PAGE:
Nevertheless, I put off watching BARRY LYNDON for years, as I knew it would be the last time Iíd get to experience watching a Kubrick film for the first time, after his untimely death in 1999. I always hoped that Iíd be able to see BARRY LYNDON on 35mm, but for some reason, my local arthouse in Montreal never includes it in their Kubrick retrospectives.
So, I figured this blu-ray would be a fair compromise, and I settle in for 185 minutes in the life of Barry Lyndon, who, a friend of mine likes to call an amoral, 18th century version of FORREST GUMP. Well, that's oversimplifying the character a bit, as Lyndon's no dummy. He starts off the film as a naive country boy, who, after being spurned by the object of his affections, challenges a rival suitor to a duel, which he wins. From there, he hits the battlefield, which hardens his character and leads to his later, amoral pursuits of power amongst the aristocracy.
Of all Kubrick's works, BARRY LYNDON is probably the most divisive, with some saying it's his finest work, and others saying it's too slow and cold. Granted, the pace of BARRY LYNDON is somewhat deliberate, but it's NEVER anything less than fascinating, and visually one of the most perfect films ever made (more on that in the A/V section of the review).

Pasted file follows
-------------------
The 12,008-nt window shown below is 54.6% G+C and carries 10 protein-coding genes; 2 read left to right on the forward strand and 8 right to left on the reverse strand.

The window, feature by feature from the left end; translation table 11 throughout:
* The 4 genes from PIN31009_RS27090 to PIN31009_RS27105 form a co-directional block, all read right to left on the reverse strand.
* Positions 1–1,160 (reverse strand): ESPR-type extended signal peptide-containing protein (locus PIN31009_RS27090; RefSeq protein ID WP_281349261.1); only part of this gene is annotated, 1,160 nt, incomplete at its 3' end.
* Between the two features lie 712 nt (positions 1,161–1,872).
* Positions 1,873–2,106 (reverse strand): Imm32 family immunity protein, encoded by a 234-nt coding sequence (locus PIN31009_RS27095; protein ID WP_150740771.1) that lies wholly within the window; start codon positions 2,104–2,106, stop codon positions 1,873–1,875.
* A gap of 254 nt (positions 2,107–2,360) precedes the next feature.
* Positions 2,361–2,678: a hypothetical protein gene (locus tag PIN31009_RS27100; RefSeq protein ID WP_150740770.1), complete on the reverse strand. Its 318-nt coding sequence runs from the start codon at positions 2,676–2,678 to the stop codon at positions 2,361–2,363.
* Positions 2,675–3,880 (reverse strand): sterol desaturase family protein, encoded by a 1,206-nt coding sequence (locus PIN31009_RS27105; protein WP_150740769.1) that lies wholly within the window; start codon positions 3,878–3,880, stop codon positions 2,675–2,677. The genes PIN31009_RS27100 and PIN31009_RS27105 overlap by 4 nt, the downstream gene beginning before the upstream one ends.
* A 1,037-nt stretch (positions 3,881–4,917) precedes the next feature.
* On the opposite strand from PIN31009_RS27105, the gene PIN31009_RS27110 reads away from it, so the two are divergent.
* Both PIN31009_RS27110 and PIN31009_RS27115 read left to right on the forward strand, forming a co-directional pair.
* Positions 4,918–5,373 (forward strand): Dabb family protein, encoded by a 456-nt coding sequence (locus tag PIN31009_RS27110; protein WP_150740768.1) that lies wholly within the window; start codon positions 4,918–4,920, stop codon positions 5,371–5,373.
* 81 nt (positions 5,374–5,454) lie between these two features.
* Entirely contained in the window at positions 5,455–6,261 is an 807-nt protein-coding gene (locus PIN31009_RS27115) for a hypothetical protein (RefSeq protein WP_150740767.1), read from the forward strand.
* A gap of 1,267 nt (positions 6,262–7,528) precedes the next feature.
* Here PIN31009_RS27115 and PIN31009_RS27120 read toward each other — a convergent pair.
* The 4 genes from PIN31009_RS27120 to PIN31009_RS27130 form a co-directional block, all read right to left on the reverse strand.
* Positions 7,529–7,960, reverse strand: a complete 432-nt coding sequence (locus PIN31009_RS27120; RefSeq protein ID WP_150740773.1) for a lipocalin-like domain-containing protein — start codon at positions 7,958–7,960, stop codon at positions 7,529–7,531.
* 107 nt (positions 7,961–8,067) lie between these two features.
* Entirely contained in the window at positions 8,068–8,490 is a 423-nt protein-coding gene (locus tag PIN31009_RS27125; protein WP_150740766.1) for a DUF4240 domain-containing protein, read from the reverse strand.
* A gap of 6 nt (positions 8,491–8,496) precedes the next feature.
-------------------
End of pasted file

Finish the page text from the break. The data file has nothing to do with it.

Lyndon himself is a pretty cold guy, and perhaps that's what keeps some of Kubrick's fans from embracing it. Ryan O'Neal's performance is often pegged as two-dimensional, but frankly, I think he's brilliant as Lyndon. O'Neal's famous for the drama in his personal life, and certainly seems to be a real SOB- but that part of his character is uniquely suited to Lyndon. With a more likable guy in the lead, it would be harder to accept the more unsavory aspects of the character, and to that extent O'Neal is just as good (here) as other Kubrick leading men, like Peter Sellers and Malcolm McDowell in their films with the maestro.